I do this every time. I buy way too many groceries at Trader Joe’s and struggle the whole way home.
“Getting salad stuff at tjs want anything else??” I texted my girlfriend from 30th Street Station on my way home from work.
“Smart water. And strawberries.”
It’s only a half mile. But when you’re carrying an empty stainless steel coffee Thermos, 15″ MacBook Air, 2 cans of chickpeas, 12 ounces of almonds, 3 apples, 2 bananas, 2 jars of marinara sauce, Smart Water for the girlfriend, a block of Parmesan cheese, and a respectable assortment of produce—it feels like a lot.
I struck up a conversation with the checkout girl. Part since I once had that same job, ringing up annoyed twentysomethings for an hour, and part because I was in an outgoing mood. And part because she was kind of cute.
We chatted about the usual stuff as I placed things into my beige canvas bag and she ran a green box of frozen veggie burgers past the sparkly red barcode beam. We discussed the quality of our days with the obligatory lack of depth; debated the amount of calories in a box of Sublime Ice Cream Sandwiches; and avoided talking about the weather, a testament to our conversational aptitude.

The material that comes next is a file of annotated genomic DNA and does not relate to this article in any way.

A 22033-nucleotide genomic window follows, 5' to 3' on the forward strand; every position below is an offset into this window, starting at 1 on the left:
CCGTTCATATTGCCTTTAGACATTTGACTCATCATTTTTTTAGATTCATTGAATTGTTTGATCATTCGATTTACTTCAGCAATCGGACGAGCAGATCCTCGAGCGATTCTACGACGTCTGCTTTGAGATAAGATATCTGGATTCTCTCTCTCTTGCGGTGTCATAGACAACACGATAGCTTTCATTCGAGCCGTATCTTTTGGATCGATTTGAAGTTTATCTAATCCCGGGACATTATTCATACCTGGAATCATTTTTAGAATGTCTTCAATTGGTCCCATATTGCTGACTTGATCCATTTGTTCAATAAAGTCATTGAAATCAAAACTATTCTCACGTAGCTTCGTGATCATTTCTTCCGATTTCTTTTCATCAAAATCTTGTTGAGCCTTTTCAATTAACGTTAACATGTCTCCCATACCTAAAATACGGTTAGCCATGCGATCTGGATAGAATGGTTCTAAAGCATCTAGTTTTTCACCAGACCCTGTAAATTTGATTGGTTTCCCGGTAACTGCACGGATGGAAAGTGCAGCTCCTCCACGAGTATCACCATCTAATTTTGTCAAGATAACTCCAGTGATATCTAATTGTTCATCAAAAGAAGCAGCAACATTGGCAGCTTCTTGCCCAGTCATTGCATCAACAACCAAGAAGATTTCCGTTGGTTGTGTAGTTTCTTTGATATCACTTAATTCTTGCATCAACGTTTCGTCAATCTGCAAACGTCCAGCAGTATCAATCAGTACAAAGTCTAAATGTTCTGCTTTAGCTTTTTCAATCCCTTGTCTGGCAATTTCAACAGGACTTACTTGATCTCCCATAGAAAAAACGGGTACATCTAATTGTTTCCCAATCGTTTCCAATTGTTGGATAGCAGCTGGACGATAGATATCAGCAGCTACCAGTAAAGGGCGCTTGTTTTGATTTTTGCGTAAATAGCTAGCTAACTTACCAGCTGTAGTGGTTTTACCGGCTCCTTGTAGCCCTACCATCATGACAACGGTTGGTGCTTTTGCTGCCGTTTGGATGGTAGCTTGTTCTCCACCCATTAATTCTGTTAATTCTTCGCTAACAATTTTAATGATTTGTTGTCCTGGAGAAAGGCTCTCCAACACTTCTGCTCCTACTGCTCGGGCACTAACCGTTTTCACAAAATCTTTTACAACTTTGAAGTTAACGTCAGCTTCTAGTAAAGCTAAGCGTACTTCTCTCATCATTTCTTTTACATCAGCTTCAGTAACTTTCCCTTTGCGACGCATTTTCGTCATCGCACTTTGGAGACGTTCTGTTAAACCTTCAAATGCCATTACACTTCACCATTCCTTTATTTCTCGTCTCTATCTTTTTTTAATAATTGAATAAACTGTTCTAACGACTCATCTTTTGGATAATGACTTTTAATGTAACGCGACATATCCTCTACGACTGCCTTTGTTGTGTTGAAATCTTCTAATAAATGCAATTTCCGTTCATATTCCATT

Now regretting my Smart Water generosity and the two jars of marinara sauce, I grabbed a brown paper bag and tossed in a few things from the conveyor belt. Better to be balanced with two bags for the walk home, I figured. I’m not sure she saw me grab the extra bag.
When the receipt cut itself free from the tiny roll of paper, A., Mandy said with what I presume was earnest sincerity, “thanks for remembering to bring your own bag.” She then placed a yellow no. 2 pencil and little pink raffle ticket on the wooden counter. “You know what to do with this, I’m sure.”
I scribbled my first name and phone number on the ticket and grabbed the canvas bag,—then—while avoiding eye contact—the paper bag. I dropped the raffle ticket in the wood box with the little window on the front, wondering when she noticed I had taken the extra non-reusable bag, and if she was regretting any of her decisions.